Summary of TLA Plenary and TLA Tour
TLA Conference Plenary
The Theatre Library Association once again presented a successful plenary session at the 2016 National ASTR/TLA Conference, which was held in Minneapolis, MN, November 3-6. This year’s conference theme was “Trans-“ and it focused upon how that prefix – “signifies a blending, while it recognizes the complexities of . . . interweavings and raises questions about historical desires to unravel or untangle.” The theme fostered a wide array of interesting performances, working groups, plenaries and other events. In keeping with the conference theme, the TLA Plenary was entitled, “Trans(in)formation,” and it focused upon the way in which performing artists, archivists, librarians, and historians work to “unravel and untangle” complexities surrounding the collection, preservation, and use of theatrical primary source materials.
Several strong submissions were received in response to the Call for Papers circulated by co-chairs Matt DiCintio and Beth Kattelman, and ultimately the following papers were chosen for the panel:
“From Private Basements to the Public Archives: Ernie McClintock’s Jazz Acting Collection” – Elizabeth M. Cizmar, Bucknell University & Tufts University
“Translating the Stage: Digital Theatricality in Live Broadcast Theatre” — Lindsay Brandon Hunter, University at Buffalo, SUNY
“Transitioning to Big Data: Theatre Studies in the 21st Century” – Nancy Friedland, Librarian for Film Studies and Performing Arts, Columbia University
In her presentation, Elizabeth Cizmar discussed the experience of discovering and working with the Ernie McClintock papers, which consist of personal papers, correspondences, and audiovisual material of the director and acting teacher who shaped the lives of hundreds of actors nationwide. This unsung hero of the American theatre trained actors from 1966 to 2003 and developed the Jazz Acting technique, which would influence generations of Black actors and artists, including the prolific Tupac Shakur. The majority of his papers currently reside in the basement of an Arlington, Virginia house, a trove of materials which Cizmar gained access to through working with McClintock’s pupils, friends and family members.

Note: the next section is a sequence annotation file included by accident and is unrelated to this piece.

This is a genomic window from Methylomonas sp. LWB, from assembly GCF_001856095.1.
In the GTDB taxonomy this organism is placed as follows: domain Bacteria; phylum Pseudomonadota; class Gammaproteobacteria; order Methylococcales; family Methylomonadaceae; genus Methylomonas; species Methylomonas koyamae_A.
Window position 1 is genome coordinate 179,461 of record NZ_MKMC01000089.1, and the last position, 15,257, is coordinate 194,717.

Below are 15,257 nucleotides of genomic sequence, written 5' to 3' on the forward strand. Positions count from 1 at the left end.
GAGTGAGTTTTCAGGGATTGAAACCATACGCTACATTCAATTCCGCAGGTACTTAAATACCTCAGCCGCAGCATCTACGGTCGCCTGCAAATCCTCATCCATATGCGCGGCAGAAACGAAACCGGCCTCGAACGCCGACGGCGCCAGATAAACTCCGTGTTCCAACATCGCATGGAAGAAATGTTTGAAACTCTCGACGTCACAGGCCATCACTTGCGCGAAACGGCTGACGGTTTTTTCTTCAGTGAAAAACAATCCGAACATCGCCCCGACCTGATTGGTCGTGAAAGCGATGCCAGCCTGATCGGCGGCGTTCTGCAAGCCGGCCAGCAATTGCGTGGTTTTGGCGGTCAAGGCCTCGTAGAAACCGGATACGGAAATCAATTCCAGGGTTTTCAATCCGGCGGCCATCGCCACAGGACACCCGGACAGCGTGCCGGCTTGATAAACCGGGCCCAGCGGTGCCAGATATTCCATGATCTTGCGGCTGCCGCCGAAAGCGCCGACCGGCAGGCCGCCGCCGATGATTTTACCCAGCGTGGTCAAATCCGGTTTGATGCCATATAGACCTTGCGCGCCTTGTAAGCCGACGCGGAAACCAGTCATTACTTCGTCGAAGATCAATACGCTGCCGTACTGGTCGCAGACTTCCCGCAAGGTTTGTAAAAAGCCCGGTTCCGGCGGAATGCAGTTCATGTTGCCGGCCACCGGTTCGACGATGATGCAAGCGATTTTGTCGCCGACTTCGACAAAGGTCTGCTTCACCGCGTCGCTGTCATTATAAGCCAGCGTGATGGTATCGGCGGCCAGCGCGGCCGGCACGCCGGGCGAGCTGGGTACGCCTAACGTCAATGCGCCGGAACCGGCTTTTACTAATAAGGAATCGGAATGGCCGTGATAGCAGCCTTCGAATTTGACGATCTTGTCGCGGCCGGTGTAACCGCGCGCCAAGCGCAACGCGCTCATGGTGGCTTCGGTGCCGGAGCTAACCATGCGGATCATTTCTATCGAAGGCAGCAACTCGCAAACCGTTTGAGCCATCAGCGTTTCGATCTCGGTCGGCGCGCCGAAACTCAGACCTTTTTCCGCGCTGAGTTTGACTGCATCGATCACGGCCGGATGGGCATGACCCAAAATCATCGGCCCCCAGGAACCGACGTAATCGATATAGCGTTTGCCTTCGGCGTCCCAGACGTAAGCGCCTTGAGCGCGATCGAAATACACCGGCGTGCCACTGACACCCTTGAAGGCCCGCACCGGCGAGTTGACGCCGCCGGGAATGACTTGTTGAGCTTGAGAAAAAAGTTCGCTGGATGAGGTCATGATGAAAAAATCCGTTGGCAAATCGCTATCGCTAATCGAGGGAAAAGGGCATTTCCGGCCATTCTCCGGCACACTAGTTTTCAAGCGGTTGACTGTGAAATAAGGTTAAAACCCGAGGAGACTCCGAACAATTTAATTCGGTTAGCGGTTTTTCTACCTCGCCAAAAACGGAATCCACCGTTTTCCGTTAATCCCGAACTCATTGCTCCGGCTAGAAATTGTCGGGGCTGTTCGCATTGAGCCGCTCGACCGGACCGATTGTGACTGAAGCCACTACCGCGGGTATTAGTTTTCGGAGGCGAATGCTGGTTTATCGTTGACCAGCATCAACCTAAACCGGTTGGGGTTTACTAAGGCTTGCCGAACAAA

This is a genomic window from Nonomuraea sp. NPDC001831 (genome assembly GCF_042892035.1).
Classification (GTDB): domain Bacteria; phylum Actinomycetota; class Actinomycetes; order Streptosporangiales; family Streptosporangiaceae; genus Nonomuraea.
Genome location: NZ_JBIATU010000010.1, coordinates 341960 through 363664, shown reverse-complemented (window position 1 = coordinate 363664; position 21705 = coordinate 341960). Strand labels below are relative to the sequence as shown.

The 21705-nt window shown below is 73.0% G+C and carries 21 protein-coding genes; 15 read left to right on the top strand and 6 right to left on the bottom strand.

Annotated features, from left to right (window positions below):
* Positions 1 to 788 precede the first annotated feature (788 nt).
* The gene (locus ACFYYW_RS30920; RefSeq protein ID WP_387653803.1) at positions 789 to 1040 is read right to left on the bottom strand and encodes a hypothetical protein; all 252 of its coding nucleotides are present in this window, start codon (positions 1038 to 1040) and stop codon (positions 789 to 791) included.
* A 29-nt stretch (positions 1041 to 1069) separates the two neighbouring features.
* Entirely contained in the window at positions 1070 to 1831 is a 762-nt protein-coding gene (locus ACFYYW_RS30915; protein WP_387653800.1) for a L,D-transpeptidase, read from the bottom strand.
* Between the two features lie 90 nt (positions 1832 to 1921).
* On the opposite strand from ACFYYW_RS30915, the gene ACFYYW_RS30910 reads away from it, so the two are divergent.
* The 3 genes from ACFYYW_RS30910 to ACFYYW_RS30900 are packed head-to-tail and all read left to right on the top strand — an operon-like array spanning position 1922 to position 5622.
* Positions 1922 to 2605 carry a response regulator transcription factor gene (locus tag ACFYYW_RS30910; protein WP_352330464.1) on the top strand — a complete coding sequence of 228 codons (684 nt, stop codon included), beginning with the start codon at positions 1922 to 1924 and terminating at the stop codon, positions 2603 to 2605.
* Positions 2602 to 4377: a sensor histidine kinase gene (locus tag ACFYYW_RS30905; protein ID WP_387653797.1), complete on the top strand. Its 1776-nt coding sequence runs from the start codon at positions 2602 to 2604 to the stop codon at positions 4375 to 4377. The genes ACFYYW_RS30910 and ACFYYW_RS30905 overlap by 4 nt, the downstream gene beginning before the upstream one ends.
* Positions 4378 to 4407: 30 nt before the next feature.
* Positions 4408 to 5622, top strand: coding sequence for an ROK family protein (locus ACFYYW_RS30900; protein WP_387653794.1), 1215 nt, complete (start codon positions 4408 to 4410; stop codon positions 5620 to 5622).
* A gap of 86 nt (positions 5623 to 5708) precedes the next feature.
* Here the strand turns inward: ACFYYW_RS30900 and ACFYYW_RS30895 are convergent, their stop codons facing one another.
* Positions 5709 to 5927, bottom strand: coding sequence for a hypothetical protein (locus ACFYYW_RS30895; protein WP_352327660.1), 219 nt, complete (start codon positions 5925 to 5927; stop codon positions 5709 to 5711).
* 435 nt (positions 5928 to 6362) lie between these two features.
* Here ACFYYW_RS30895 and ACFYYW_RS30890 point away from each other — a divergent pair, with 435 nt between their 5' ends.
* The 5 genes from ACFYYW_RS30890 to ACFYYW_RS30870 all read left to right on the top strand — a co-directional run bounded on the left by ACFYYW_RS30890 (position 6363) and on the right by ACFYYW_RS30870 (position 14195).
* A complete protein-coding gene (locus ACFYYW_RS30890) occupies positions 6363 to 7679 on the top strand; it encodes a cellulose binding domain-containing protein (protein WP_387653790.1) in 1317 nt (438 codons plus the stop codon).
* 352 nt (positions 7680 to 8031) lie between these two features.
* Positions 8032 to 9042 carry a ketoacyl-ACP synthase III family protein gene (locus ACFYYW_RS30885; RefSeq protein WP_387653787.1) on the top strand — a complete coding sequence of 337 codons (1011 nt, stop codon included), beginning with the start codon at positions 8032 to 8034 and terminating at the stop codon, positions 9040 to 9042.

Lindsay Brandon Hunter’s paper examined the process by which theatrical performance is rendered digitally for simultaneous broadcast on cinema screens. Using the National Theatre’s “NT Live” series as a case study, she discussed the ways in which the digital transmission of a theatrical production strives to maintain its fidelity to the “live” experience, while still attempting to create a high-quality, remote, digital experience. Hunter focused specifically upon how the act of recording theatre for digital broadcast intervenes in what is prioritized and communicated to audiences who are watching the mediated version of the event, and she also touched upon how the digital techniques used to record the production can influence—or interfere with—the experience of the performers and audience members who are involved in the live event.
Unfortunately, Nancy Friedland was unable to participate due to extenuating circumstances. The other two panelists, however, presented insightful and provocative papers that provoked engaged discussion among the attendants. As Matt DiCintio was also unable to attend the conference, Beth Kattelman served as the onsite plenary chair.
TLA Sponsored Theatre Tour
As part of the 2016 conference, TLA once again sponsored a tour to a local theatre. This year the tour took participants to Minneapolis’s Guthrie Theater. The tour was organized by Beth Kattelman (TLA Representative to the National Conference Committee) and Matt DiCintio (TLA Board Member). Approximately thirty participants took advantage of the opportunity, led by Lana Aylesworth, the Guthrie Theater’s Tour Coordinator. Ms. Aylesworth took the group on a fascinating excursion through the theatres and the backstage areas of the Guthrie, sharing many fun facts and anecdotes along the way. Tour participants were treated to views of many areas that are usually off-limits to the public, including the costume shop, the wig room, and the scene shop, where scenic artists were carving foam set pieces for an upcoming production of James Goldman’s play, The Lion in Winter. Response to the tour was extremely positive, with many participants choosing to spend additional time exploring the beautiful lobby and other public areas of the Guthrie after the official tour concluded.
Submitted by Beth Kattelman